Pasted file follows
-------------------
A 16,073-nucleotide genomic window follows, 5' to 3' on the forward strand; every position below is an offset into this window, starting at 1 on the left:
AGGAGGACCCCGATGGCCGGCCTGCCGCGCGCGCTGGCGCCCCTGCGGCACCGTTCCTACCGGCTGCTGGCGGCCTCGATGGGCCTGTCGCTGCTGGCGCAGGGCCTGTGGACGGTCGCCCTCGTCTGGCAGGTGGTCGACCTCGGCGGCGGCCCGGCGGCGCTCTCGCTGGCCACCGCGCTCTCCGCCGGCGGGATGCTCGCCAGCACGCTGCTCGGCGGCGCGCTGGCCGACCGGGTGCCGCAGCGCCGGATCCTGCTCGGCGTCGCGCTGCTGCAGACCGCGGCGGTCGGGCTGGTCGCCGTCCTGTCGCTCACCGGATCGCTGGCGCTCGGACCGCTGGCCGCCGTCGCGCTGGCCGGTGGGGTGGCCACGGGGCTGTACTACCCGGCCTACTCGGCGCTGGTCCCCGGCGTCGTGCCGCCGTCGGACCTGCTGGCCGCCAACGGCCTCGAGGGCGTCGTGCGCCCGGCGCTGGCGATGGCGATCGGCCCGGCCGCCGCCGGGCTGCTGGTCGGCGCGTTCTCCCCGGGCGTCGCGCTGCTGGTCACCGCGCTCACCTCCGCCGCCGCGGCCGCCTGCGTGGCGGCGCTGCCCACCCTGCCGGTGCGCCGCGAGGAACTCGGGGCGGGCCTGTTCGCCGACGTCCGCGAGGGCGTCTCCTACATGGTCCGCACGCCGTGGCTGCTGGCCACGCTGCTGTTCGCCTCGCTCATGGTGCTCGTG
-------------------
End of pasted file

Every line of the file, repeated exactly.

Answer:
A 16,073-nucleotide genomic window follows, 5' to 3' on the forward strand; every position below is an offset into this window, starting at 1 on the left:
AGGAGGACCCCGATGGCCGGCCTGCCGCGCGCGCTGGCGCCCCTGCGGCACCGTTCCTACCGGCTGCTGGCGGCCTCGATGGGCCTGTCGCTGCTGGCGCAGGGCCTGTGGACGGTCGCCCTCGTCTGGCAGGTGGTCGACCTCGGCGGCGGCCCGGCGGCGCTCTCGCTGGCCACCGCGCTCTCCGCCGGCGGGATGCTCGCCAGCACGCTGCTCGGCGGCGCGCTGGCCGACCGGGTGCCGCAGCGCCGGATCCTGCTCGGCGTCGCGCTGCTGCAGACCGCGGCGGTCGGGCTGGTCGCCGTCCTGTCGCTCACCGGATCGCTGGCGCTCGGACCGCTGGCCGCCGTCGCGCTGGCCGGTGGGGTGGCCACGGGGCTGTACTACCCGGCCTACTCGGCGCTGGTCCCCGGCGTCGTGCCGCCGTCGGACCTGCTGGCCGCCAACGGCCTCGAGGGCGTCGTGCGCCCGGCGCTGGCGATGGCGATCGGCCCGGCCGCCGCCGGGCTGCTGGTCGGCGCGTTCTCCCCGGGCGTCGCGCTGCTGGTCACCGCGCTCACCTCCGCCGCCGCGGCCGCCTGCGTGGCGGCGCTGCCCACCCTGCCGGTGCGCCGCGAGGAACTCGGGGCGGGCCTGTTCGCCGACGTCCGCGAGGGCGTCTCCTACATGGTCCGCACGCCGTGGCTGCTGGCCACGCTGCTGTTCGCCTCGCTCATGGTGCTCGTG